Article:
Taking a global mindset

It’s widely recognised in the world of football that securing the best players requires sourcing talent from as wide a field as possible. The top teams now have impressive systems in place to source the best players from around the globe. It’s a similar story in the fashion industry where the most successful brands scan the world for the best designing talent.

This thinking needs to be adopted more broadly by the retail industry when dealing with its increasingly important technology development function. Some companies remain reluctant to take such an approach to securing talent. They do not reach out in the right way and are not thinking laterally.

This comes at a time when there is an increasing need for retailers to access deep skills in retail technology and source people who understand the retail processes and modern technology.

There is no escaping the fact there is a growing need to access the very best talent from around the globe.

If you are a UK retailer and are solely tapping into UK know-how then you’ll struggle to keep pace, innovate, and thrive. It’s a fact that the likes of Amazon, Google and other top firms tap into global talent pools.

 

Talent Scouts and Domain Experts

There should be somebody in each retail business who is very much focused on talent acquisition. By this I don’t simply mean an HR person. Their role should involve a search around the globe for people whose skills cut across all IT services.

There is an imperative for IT directors to look and evaluate the best retail skills in the world and for this they need to have talent scouts looking for the best individuals and companies to work with.

We know from our experience that these talent pools are widely located and hotbeds exist in Eastern Europe and India as well as Sri Lanka where there is great growth currently being experienced. One of the common characteristics of such areas is fast-growing economies where there is a desire to learn and also evidence of government investment underpinning the upwards trajectory.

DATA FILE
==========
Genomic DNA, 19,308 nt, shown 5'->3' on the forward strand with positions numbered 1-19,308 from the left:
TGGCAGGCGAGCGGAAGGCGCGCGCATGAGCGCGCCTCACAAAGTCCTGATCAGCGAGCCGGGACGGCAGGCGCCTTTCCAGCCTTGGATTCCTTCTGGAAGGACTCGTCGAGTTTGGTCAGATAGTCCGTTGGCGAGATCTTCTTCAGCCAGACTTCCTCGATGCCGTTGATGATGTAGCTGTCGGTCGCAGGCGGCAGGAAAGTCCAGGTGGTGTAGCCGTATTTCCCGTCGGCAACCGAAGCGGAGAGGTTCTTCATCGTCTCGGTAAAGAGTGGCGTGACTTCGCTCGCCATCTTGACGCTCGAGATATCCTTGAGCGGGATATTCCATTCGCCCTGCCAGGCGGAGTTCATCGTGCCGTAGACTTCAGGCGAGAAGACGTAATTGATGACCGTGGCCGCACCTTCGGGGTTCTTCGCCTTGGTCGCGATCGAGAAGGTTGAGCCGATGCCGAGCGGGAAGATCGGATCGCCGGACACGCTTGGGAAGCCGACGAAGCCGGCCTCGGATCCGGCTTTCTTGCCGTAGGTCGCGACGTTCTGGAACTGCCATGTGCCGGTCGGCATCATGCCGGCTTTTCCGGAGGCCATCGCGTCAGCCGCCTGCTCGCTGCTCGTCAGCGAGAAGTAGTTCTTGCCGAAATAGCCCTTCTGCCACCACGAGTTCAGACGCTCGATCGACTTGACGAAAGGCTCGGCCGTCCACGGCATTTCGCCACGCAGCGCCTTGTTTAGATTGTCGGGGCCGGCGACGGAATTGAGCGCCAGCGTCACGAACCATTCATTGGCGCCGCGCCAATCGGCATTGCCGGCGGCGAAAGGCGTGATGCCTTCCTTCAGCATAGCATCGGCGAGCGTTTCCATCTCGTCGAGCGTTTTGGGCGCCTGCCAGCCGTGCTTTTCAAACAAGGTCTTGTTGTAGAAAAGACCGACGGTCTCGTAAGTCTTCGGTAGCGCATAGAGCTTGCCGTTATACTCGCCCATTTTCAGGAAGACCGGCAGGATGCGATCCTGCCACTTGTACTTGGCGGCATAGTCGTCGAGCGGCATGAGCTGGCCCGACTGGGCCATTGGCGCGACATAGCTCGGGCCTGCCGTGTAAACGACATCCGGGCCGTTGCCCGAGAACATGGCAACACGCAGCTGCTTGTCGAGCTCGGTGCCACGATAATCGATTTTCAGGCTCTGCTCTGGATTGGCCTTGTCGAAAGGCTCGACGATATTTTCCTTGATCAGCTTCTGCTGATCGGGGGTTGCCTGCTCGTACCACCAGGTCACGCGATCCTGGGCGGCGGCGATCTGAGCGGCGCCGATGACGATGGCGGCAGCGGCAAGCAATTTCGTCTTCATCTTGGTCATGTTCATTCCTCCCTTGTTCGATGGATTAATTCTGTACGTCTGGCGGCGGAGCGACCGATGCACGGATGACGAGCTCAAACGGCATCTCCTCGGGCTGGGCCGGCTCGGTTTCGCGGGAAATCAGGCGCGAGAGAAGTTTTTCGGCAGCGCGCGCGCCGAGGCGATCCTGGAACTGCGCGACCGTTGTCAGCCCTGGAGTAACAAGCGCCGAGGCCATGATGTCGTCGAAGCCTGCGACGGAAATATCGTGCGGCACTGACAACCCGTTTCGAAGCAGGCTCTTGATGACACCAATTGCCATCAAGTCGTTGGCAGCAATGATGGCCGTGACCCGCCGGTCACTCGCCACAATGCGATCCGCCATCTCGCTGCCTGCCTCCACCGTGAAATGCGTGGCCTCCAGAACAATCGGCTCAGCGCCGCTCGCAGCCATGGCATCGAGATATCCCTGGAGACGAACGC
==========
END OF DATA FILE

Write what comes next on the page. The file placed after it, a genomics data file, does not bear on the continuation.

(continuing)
So what is holding back retailers from tapping into global talent pools?

Single points of failure

The typical approach for many companies is to simply go to local recruitment agencies. Sadly, this invariably involves sourcing people from a limited pool. This route also brings in the risk of dealing with individual contractors, which leads to a single point of failure. It’s therefore a very risky approach and it also fails to give retailers the ability to scale-up and protect their IPR.

For large retailers in tier one, where the talent needs are larger, the scale problem can be solved by going to the big consulting and services firms like TCS or Accenture who can bring mass scale to the table.

But big numbers does not necessarily translate into securing the required expertise and innovative thinking that retailers need.

Another aspect holding back the retail industry is the entrenched view of it being best to own their resources, which makes them reluctant to move away from operating with in-house people. This highlights the ongoing desire for control and ownership. But this approach limits agility and the ability to react to a fast moving project pipeline, where the skills needed may be far broader or niche than those available in house.

The reality is that, today, technology is at the heart of all retail businesses and is such a central requirement that somebody needs to be focused on talent acquisition in each organisation. To this end they also need to work closely with key sourcing partners, who are absolutely vital. Such is the importance of this to the future success of retailers that the fundamental question facing every CEO in the industry should be – how good is my talent pool?

Simon Curtis, Chief Commercial Officer

As Chief Commercial Officer at PMC, Simon Curtis oversees Account Management, Sales and Marketing, and our Partnership program. Simon has worked extensively in the retail sector for many years. Holding previous leadership roles in the retail technology industry including; Head of Large Corporates at WorldPay, Commercial Director at YESpay, and Managing Director at ITIM. Prior to the retail software, Simon spent time at Price Waterhouse Consulting, where he advised clients on the selection and implementation of retail technology and process re-engineering.

Simon Curtis, Chief Commercial Officer

As Chief Commercial Officer at PMC, Simon Curtis oversees Account Management, Sales and Marketing, and our Partnership program. Simon has worked extensively in the retail sector for many years. Holding previous leadership roles in the retail technology industry including; Head of Large Corporates at WorldPay, Commercial Director at YESpay, and Managing Director at ITIM. Prior to the retail software, Simon spent time at Price Waterhouse Consulting, where he advised clients on the selection and implementation of retail technology and process re-engineering.